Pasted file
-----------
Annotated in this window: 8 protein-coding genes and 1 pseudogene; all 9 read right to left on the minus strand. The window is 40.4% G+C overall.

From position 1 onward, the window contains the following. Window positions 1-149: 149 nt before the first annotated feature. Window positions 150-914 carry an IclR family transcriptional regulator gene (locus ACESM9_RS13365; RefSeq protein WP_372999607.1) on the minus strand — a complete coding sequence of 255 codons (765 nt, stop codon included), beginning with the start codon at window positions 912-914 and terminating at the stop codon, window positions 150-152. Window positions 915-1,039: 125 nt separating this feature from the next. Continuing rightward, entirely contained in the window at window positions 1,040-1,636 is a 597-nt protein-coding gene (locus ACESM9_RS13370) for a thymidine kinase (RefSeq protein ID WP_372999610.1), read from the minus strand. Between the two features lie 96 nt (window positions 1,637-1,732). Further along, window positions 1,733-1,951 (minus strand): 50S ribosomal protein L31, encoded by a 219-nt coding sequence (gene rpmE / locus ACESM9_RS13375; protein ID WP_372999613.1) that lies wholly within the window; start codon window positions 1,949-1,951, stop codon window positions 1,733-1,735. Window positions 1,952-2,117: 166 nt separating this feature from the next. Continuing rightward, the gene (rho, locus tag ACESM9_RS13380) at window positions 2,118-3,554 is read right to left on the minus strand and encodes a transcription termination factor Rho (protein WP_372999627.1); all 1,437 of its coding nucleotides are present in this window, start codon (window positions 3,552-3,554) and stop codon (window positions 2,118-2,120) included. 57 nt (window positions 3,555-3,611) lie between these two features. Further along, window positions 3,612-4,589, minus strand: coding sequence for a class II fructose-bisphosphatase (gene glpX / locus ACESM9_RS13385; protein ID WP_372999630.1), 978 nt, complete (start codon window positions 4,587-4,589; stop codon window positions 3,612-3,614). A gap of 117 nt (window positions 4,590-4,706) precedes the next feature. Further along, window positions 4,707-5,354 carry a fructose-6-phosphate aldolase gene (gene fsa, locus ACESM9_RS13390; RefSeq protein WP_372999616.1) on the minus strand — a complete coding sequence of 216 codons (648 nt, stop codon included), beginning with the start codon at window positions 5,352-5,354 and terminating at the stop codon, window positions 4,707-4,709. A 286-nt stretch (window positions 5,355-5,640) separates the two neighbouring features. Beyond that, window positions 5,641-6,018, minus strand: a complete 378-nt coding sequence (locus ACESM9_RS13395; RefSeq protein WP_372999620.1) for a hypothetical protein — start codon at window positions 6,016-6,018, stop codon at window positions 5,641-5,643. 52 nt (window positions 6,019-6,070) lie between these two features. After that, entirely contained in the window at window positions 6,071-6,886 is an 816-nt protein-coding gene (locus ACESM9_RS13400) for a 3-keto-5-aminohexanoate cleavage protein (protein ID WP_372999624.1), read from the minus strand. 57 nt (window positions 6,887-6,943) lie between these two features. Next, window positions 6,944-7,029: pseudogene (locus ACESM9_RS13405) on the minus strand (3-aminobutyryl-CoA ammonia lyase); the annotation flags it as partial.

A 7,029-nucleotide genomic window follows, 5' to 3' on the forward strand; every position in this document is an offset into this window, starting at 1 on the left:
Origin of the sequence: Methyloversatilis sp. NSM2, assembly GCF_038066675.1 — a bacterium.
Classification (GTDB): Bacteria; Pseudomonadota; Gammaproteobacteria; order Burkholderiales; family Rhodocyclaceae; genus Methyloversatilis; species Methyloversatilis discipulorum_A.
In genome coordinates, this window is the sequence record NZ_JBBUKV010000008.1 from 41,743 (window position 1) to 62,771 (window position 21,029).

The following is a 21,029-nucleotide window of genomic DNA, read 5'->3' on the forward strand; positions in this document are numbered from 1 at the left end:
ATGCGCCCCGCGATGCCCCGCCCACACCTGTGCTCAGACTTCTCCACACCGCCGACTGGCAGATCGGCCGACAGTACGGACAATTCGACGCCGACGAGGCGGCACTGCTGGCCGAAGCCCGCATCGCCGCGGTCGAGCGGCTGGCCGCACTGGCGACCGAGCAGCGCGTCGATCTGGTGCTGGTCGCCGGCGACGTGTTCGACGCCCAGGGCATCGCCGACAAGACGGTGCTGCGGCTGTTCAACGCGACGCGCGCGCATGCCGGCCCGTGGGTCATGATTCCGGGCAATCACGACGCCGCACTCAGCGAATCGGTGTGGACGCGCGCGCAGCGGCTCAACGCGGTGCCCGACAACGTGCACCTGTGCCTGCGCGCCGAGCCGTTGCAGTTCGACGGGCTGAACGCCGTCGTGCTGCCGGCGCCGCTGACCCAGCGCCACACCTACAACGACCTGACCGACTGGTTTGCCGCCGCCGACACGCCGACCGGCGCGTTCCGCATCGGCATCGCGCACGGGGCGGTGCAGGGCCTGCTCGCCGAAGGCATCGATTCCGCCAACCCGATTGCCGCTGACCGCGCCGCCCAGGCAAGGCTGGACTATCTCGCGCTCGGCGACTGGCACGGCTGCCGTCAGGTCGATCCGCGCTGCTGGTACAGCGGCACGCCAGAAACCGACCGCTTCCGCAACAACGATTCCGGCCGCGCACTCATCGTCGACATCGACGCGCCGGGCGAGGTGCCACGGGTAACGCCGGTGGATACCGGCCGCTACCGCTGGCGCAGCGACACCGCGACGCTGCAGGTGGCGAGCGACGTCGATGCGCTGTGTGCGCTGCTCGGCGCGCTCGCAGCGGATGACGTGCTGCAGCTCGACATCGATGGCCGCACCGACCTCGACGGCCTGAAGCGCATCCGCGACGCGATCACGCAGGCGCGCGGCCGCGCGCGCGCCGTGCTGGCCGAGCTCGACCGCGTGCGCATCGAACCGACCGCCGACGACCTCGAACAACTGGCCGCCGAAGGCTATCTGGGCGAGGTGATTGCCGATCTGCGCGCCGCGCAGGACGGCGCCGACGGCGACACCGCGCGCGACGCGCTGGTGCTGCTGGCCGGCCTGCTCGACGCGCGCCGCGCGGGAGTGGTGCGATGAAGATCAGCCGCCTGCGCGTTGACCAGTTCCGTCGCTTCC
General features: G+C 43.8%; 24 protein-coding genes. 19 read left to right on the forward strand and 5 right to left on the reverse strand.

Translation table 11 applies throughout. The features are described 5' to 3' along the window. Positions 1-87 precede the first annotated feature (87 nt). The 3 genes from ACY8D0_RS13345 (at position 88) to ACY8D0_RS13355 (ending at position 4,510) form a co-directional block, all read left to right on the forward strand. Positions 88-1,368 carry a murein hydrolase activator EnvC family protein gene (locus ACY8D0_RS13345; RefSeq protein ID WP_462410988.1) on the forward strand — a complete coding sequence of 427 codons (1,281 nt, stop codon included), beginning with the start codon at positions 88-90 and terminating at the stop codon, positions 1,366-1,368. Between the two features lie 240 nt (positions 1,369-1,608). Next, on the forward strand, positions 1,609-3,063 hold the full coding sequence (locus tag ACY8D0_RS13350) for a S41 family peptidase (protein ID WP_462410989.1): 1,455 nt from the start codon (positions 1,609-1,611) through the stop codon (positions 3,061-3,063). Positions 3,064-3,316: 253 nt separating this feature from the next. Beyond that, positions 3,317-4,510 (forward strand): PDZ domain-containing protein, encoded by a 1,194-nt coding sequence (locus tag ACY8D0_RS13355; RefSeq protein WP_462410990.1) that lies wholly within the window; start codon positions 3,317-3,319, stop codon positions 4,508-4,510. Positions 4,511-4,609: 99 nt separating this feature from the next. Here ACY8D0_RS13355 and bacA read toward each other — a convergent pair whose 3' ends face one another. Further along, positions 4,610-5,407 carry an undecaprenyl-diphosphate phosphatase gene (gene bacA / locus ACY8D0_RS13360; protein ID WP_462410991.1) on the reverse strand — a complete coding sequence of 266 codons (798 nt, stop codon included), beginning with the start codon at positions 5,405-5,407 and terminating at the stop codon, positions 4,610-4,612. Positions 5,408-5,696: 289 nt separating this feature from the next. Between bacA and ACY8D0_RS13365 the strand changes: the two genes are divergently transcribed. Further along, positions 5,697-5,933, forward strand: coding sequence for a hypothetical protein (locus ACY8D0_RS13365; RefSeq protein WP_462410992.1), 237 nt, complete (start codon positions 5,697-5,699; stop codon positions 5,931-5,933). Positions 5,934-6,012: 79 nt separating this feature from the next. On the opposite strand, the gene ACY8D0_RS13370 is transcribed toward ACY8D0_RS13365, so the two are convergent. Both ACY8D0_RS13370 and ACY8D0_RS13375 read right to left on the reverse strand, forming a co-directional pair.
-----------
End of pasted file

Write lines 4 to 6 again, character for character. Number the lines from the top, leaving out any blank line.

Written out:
Origin of the sequence: Methyloversatilis sp. NSM2, assembly GCF_038066675.1 — a bacterium.
Classification (GTDB): Bacteria; Pseudomonadota; Gammaproteobacteria; order Burkholderiales; family Rhodocyclaceae; genus Methyloversatilis; species Methyloversatilis discipulorum_A.
In genome coordinates, this window is the sequence record NZ_JBBUKV010000008.1 from 41,743 (window position 1) to 62,771 (window position 21,029).